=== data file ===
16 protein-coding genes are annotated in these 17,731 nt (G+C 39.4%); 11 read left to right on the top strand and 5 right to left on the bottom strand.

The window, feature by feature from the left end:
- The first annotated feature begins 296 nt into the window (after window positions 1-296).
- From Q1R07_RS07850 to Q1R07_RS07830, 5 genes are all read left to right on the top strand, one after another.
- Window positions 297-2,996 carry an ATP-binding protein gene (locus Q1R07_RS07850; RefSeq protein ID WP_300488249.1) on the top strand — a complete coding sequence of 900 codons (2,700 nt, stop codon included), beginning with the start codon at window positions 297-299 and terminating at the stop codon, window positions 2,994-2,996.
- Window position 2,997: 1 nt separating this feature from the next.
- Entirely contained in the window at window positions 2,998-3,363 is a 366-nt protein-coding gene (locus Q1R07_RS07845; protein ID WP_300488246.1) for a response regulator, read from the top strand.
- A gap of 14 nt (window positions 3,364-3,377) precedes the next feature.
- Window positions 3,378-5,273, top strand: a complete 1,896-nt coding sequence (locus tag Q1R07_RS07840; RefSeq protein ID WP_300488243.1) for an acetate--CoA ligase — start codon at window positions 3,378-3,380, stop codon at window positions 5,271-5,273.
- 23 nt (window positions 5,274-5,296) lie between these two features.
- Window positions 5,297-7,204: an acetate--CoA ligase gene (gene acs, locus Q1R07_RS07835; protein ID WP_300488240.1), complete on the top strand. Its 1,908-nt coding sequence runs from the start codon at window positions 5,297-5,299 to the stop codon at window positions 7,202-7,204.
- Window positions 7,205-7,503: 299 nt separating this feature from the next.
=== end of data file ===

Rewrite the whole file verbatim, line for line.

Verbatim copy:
16 protein-coding genes are annotated in these 17,731 nt (G+C 39.4%); 11 read left to right on the top strand and 5 right to left on the bottom strand.

The window, feature by feature from the left end:
- The first annotated feature begins 296 nt into the window (after window positions 1-296).
- From Q1R07_RS07850 to Q1R07_RS07830, 5 genes are all read left to right on the top strand, one after another.
- Window positions 297-2,996 carry an ATP-binding protein gene (locus Q1R07_RS07850; RefSeq protein ID WP_300488249.1) on the top strand — a complete coding sequence of 900 codons (2,700 nt, stop codon included), beginning with the start codon at window positions 297-299 and terminating at the stop codon, window positions 2,994-2,996.
- Window position 2,997: 1 nt separating this feature from the next.
- Entirely contained in the window at window positions 2,998-3,363 is a 366-nt protein-coding gene (locus Q1R07_RS07845; protein ID WP_300488246.1) for a response regulator, read from the top strand.
- A gap of 14 nt (window positions 3,364-3,377) precedes the next feature.
- Window positions 3,378-5,273, top strand: a complete 1,896-nt coding sequence (locus tag Q1R07_RS07840; RefSeq protein ID WP_300488243.1) for an acetate--CoA ligase — start codon at window positions 3,378-3,380, stop codon at window positions 5,271-5,273.
- 23 nt (window positions 5,274-5,296) lie between these two features.
- Window positions 5,297-7,204: an acetate--CoA ligase gene (gene acs, locus Q1R07_RS07835; protein ID WP_300488240.1), complete on the top strand. Its 1,908-nt coding sequence runs from the start codon at window positions 5,297-5,299 to the stop codon at window positions 7,202-7,204.
- Window positions 7,205-7,503: 299 nt separating this feature from the next.